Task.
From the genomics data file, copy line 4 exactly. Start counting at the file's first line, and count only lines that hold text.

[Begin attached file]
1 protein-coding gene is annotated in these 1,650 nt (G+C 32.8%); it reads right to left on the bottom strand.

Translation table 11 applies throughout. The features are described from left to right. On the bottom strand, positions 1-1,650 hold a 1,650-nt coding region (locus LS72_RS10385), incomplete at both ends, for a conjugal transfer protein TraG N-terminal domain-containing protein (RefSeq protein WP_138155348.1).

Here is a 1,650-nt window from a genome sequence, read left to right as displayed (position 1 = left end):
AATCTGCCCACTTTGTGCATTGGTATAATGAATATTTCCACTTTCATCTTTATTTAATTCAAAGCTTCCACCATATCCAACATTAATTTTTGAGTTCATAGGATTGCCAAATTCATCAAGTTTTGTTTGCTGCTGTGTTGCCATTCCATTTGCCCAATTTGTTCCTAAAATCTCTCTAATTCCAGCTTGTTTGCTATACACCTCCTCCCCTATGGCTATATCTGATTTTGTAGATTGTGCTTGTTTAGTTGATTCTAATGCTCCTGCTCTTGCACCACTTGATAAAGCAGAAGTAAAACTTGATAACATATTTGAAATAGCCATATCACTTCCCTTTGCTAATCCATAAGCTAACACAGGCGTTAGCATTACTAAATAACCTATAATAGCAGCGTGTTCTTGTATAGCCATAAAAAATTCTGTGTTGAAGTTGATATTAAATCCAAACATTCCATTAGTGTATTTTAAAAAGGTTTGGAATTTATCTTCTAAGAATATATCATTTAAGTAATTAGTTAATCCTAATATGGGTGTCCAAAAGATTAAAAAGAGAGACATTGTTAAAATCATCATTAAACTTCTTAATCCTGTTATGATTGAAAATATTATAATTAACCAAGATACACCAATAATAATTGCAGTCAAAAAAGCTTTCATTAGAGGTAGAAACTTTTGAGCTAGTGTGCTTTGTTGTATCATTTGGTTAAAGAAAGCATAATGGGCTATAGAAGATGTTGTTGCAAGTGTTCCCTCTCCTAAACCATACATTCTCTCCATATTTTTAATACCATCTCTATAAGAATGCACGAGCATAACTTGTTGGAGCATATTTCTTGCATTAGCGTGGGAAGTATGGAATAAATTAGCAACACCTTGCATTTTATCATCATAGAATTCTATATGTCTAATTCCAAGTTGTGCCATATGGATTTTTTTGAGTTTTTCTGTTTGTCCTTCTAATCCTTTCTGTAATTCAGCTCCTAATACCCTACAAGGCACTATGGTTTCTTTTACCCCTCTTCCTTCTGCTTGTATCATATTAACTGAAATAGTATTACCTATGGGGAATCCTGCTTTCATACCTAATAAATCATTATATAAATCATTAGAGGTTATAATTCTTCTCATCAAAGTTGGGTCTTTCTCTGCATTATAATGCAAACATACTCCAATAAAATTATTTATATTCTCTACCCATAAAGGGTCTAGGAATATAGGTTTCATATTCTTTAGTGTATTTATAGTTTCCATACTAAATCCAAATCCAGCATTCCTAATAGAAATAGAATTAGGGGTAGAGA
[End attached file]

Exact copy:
AATCTGCCCACTTTGTGCATTGGTATAATGAATATTTCCACTTTCATCTTTATTTAATTCAAAGCTTCCACCATATCCAACATTAATTTTTGAGTTCATAGGATTGCCAAATTCATCAAGTTTTGTTTGCTGCTGTGTTGCCATTCCATTTGCCCAATTTGTTCCTAAAATCTCTCTAATTCCAGCTTGTTTGCTATACACCTCCTCCCCTATGGCTATATCTGATTTTGTAGATTGTGCTTGTTTAGTTGATTCTAATGCTCCTGCTCTTGCACCACTTGATAAAGCAGAAGTAAAACTTGATAACATATTTGAAATAGCCATATCACTTCCCTTTGCTAATCCATAAGCTAACACAGGCGTTAGCATTACTAAATAACCTATAATAGCAGCGTGTTCTTGTATAGCCATAAAAAATTCTGTGTTGAAGTTGATATTAAATCCAAACATTCCATTAGTGTATTTTAAAAAGGTTTGGAATTTATCTTCTAAGAATATATCATTTAAGTAATTAGTTAATCCTAATATGGGTGTCCAAAAGATTAAAAAGAGAGACATTGTTAAAATCATCATTAAACTTCTTAATCCTGTTATGATTGAAAATATTATAATTAACCAAGATACACCAATAATAATTGCAGTCAAAAAAGCTTTCATTAGAGGTAGAAACTTTTGAGCTAGTGTGCTTTGTTGTATCATTTGGTTAAAGAAAGCATAATGGGCTATAGAAGATGTTGTTGCAAGTGTTCCCTCTCCTAAACCATACATTCTCTCCATATTTTTAATACCATCTCTATAAGAATGCACGAGCATAACTTGTTGGAGCATATTTCTTGCATTAGCGTGGGAAGTATGGAATAAATTAGCAACACCTTGCATTTTATCATCATAGAATTCTATATGTCTAATTCCAAGTTGTGCCATATGGATTTTTTTGAGTTTTTCTGTTTGTCCTTCTAATCCTTTCTGTAATTCAGCTCCTAATACCCTACAAGGCACTATGGTTTCTTTTACCCCTCTTCCTTCTGCTTGTATCATATTAACTGAAATAGTATTACCTATGGGGAATCCTGCTTTCATACCTAATAAATCATTATATAAATCATTAGAGGTTATAATTCTTCTCATCAAAGTTGGGTCTTTCTCTGCATTATAATGCAAACATACTCCAATAAAATTATTTATATTCTCTACCCATAAAGGGTCTAGGAATATAGGTTTCATATTCTTTAGTGTATTTATAGTTTCCATACTAAATCCAAATCCAGCATTCCTAATAGAAATAGAATTAGGGGTAGAGA